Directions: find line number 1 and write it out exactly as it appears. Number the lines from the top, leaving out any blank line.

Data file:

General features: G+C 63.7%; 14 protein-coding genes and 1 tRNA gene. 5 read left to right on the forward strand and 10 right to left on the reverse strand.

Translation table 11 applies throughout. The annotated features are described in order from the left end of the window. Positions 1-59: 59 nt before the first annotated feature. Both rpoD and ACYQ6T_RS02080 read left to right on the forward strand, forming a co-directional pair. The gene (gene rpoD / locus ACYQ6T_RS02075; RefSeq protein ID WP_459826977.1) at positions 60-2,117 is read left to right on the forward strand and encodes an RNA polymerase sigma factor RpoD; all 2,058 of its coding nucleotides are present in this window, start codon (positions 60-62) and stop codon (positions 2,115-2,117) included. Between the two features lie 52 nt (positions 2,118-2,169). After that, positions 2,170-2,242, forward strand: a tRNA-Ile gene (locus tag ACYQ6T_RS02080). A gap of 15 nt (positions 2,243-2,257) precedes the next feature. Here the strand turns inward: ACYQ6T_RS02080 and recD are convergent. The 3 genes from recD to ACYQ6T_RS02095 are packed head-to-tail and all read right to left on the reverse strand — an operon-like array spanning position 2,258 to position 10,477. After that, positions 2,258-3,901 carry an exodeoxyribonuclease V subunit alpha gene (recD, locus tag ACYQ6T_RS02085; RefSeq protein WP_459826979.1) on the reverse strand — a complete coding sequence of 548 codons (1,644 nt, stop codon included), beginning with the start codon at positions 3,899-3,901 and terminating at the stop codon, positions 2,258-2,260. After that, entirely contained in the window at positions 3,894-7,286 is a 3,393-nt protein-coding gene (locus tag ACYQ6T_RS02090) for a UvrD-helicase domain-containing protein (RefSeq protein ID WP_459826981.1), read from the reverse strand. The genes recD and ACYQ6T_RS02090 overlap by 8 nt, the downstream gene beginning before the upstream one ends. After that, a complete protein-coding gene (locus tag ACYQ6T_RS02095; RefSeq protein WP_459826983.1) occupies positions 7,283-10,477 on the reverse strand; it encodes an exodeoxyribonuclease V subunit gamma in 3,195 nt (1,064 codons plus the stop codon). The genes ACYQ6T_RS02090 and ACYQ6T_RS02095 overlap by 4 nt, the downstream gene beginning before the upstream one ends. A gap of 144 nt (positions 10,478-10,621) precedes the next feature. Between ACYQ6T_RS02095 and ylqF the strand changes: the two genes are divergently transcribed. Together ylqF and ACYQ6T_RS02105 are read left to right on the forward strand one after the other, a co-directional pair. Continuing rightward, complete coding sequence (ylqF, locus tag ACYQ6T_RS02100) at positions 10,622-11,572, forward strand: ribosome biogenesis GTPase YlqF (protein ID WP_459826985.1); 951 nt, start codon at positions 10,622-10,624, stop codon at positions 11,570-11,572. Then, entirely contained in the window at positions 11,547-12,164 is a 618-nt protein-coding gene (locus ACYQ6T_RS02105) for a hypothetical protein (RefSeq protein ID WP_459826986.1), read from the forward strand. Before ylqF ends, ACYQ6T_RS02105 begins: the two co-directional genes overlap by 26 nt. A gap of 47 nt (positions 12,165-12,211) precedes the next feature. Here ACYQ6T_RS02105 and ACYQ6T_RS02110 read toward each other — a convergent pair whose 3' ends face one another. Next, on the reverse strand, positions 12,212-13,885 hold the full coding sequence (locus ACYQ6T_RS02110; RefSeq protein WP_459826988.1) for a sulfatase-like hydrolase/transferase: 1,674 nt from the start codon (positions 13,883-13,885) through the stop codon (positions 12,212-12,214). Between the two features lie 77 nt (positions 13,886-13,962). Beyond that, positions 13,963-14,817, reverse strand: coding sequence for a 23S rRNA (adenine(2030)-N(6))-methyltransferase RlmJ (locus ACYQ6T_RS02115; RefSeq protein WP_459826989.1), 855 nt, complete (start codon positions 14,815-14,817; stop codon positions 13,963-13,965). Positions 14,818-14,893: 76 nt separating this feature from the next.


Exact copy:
General features: G+C 63.7%; 14 protein-coding genes and 1 tRNA gene. 5 read left to right on the forward strand and 10 right to left on the reverse strand.